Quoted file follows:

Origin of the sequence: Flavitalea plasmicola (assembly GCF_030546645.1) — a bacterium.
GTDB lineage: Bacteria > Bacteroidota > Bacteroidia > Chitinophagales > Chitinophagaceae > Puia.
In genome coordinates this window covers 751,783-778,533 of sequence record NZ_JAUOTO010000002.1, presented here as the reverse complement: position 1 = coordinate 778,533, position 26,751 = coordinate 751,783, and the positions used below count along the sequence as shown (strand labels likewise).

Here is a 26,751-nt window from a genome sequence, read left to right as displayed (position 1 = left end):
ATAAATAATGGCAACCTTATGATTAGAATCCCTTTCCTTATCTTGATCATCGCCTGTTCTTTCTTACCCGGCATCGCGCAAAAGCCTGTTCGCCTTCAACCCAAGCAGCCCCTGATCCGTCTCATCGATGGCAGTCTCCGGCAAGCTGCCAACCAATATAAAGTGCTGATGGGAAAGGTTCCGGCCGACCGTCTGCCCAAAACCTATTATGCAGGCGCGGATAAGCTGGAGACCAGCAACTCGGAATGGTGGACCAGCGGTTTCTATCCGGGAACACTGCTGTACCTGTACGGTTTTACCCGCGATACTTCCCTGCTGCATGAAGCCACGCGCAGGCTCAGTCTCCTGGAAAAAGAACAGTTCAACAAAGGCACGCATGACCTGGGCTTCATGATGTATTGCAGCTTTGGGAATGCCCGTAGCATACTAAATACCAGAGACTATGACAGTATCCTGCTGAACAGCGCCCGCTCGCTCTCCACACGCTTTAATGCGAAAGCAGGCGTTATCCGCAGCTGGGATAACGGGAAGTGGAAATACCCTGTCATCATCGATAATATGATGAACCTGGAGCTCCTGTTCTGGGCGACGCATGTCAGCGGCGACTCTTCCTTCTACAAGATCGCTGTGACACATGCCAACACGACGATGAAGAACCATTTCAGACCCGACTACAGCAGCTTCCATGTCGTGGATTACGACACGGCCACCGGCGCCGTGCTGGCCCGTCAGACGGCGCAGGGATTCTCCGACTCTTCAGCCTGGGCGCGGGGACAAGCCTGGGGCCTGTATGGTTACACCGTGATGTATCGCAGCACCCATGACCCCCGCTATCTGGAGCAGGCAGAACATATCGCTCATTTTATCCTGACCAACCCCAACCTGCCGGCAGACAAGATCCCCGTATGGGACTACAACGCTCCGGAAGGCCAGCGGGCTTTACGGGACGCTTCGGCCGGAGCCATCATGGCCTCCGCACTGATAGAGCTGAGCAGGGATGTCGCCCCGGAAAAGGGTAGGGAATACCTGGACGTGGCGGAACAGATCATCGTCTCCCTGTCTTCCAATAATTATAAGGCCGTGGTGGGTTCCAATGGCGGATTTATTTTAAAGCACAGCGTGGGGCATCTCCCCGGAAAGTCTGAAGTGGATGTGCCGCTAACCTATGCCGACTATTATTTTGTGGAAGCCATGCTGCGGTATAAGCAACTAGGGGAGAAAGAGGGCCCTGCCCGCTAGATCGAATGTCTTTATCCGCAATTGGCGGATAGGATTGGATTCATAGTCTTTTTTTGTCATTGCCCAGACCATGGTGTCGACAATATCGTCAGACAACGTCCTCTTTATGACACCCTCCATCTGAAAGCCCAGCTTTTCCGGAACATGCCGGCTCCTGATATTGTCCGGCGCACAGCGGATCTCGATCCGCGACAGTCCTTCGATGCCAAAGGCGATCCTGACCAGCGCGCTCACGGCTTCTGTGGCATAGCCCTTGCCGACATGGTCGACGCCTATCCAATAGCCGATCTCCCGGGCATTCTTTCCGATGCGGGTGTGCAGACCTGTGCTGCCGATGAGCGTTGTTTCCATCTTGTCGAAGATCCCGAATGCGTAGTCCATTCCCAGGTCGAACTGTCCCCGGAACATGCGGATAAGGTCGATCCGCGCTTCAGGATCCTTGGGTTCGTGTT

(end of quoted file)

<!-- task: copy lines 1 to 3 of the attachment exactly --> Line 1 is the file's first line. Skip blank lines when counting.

Origin of the sequence: Flavitalea plasmicola (assembly GCF_030546645.1) — a bacterium.
GTDB lineage: Bacteria > Bacteroidota > Bacteroidia > Chitinophagales > Chitinophagaceae > Puia.
In genome coordinates this window covers 751,783-778,533 of sequence record NZ_JAUOTO010000002.1, presented here as the reverse complement: position 1 = coordinate 778,533, position 26,751 = coordinate 751,783, and the positions used below count along the sequence as shown (strand labels likewise).